senate Bill S3868A
(D) 25th Senate District
- In Committee
- On Floor Calendar
- Passed Senate
- Passed Assembly
- Delivered to Governor
- Signed/Vetoed by Governor
Provides a process for a petition to restore previously terminated parental rights under certain circumstances.
TITLE OF BILL :
An act to amend the family court act and the social services law, in
relation to restoration of parental rights
This is one in a series of measures being introduced at the request of
the Chief Administrative Judge upon the recommendation of her Family
Court Advisory and Rules Committee.
This measure would amend provisions of the Family Court Act and the
Social Services Law to authorize Family Court, in narrowly-defined
circumstances, to restore a birth parent's parental rights after they
have been terminated.
New York State has progressed far from the days when adolescents were
not deemed candidates for either meaningful permanency planning,
foster care or adoption, and when many were simply relegated to
congregate care settings and, when they reached 18, released to
"independent living," an unrealistic status that for too many meant
homelessness. The State's 2005 permanency legislation recognized that
teens in out-of-home care require services to start preparing them for
independence in adulthood starting at age 14, but, at the same time,
that if they are neither living with their own families, nor adopted,
they need to have a "significant connection to an adult willing to be
a permanency resource..." See L. 2005, c. 3; Family Court Act §1089.
Not infrequently, the "significant connection" that would fulfill a
child's best interests turns out to be his or her birth parent, even
if the latter's parental rights had already been terminated. At
present, however, State law does not provide any procedural vehicle to
recognize this fact. This measure would fill that gap.
This measure is similar to legislation enacted in California in 2005
(Chapter 634; Assembly Bill 519 (1) and Washington in 2007 Laws of
2007, ch. 413 to restore birth parents' parental rights. Under this
measure, with the consent of the petitioner and respondent in the
original termination of parental rights proceeding, as well as that of
the child, a petition to restore parental rights could be filed
provided: (i) at least two years had elapsed since issuance of the
order transferring guardianship and custody of the child; (ii) the
original adjudication terminating parental rights could not have been
based upon severe or repeated child abuse; and (iii) the child would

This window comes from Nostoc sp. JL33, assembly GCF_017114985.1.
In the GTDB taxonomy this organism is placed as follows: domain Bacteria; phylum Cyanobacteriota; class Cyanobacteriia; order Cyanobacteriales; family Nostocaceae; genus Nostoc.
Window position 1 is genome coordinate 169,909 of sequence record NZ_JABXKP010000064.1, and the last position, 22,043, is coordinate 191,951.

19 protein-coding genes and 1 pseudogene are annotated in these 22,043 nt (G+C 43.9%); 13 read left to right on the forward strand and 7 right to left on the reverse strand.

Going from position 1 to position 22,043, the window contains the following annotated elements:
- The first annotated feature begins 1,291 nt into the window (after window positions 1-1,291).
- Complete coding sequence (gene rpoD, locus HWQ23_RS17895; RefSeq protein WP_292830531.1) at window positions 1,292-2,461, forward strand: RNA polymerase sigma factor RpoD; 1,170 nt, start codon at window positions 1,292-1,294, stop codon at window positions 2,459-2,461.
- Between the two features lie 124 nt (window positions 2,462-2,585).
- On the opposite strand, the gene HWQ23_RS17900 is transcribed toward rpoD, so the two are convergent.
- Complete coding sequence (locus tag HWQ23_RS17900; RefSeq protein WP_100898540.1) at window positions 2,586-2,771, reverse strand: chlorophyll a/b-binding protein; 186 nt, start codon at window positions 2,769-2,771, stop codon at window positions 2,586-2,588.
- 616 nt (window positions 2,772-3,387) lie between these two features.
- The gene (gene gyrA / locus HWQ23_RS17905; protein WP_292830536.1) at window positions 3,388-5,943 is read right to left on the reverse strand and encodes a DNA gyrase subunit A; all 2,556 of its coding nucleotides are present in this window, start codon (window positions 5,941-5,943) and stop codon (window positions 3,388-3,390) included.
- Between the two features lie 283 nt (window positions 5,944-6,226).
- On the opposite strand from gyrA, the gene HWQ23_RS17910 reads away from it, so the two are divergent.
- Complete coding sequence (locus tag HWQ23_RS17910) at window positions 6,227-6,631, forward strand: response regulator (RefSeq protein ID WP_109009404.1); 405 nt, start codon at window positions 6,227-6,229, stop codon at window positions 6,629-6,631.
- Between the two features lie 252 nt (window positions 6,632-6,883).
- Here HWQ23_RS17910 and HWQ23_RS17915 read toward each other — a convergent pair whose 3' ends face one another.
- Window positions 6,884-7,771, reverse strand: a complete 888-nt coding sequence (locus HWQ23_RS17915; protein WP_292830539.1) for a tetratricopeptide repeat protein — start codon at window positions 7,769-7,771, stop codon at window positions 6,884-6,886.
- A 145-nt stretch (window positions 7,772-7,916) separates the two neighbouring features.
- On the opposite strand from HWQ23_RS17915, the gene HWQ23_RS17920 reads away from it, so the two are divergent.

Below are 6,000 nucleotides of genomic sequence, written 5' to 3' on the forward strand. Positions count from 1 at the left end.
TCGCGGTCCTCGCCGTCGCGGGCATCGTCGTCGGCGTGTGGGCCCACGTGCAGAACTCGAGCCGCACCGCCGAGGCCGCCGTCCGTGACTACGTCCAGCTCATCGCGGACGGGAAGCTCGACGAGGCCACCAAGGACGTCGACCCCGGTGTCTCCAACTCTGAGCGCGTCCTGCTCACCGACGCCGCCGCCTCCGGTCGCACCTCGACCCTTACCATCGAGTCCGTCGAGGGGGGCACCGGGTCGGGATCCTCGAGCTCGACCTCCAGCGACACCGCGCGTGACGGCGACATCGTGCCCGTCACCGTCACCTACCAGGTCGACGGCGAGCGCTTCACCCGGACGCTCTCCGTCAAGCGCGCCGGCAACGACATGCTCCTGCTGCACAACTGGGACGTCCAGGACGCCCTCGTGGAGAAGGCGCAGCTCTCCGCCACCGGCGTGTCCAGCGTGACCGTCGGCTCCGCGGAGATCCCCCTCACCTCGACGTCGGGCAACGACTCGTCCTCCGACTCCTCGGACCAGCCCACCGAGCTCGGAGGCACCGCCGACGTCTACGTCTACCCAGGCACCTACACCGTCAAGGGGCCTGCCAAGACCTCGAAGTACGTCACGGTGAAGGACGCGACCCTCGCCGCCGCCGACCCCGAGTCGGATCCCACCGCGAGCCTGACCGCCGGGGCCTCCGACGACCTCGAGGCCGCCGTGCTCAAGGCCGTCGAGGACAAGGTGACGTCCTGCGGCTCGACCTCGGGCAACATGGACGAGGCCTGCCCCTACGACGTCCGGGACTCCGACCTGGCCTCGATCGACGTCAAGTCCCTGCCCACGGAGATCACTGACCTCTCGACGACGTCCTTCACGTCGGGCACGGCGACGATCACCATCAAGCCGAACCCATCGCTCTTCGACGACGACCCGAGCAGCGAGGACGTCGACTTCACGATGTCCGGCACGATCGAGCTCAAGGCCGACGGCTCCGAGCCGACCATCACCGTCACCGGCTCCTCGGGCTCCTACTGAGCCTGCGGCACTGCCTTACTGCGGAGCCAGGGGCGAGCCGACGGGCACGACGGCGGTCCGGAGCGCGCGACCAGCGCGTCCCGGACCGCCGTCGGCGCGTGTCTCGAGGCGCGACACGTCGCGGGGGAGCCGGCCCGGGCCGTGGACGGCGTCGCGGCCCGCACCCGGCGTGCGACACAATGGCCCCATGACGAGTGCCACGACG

have to be under the jurisdiction of the Family Court and have a
permanency goal other than adoption. Family Court would be authorized
to grant the petition where clear and convincing proof establishes
that restoration of parental rights would be in the, child's best
interests. This restoration would, in effect, revoke the disposition
transferring, guardianship and custody of the child but would leave in
place the fact-finding upon which the termination of parental rights
adjudication had been based. A clause also would be added to the
permanency hearing order provision permitting the Court to recommend
the filing of a petition to restore parental rights.
Significantly, this measure would add an important option available
under the Washington State statute, ,:e., that the Court would have
the authority to grant the restoration petition conditionally. This
option would retain guardianship and custody of the child with the
agency but authorize the child to reside with the birth parent on a
trial discharge for a period of up to six months, during which time
the agency may be directed to supervise the family and to develop a
reunification plan with appropriate transitional services. If
temporary restoration proves successful and in the child's best
interests, it could be made final at the end of the designated period
and guardianship and custody would be transferred at that time to the
birth parent. If, however, the child were removed from the birth
parent during the designated period by reason of abuse or neglect, the
Court could dismiss the restoration petition and direct the agency
that retains guardianship and custody to make efforts to further an
alternative permanency plan for the child.
Even without a statute, child welfare professionals in New York have
reported cases in which facts mirroring the criteria contained in this
measure have spurred efforts by parties and adolescents to get Family
Court to vacate orders terminating parental rights.
See D. Riggs, "Permanence Can Mean Going Home," Adoptalk(North
American Council on Adoptable Children; Spring, 2006). In fact,
guidelines for adolescent cases issued by the New York City
Administration for Children's Services in 2003 recognize that "the
best permanency resource for a young person who has been freed for
adoption may be a member of the child's birth family, including a
parent from whom the child has been freed."(2) Judges report that,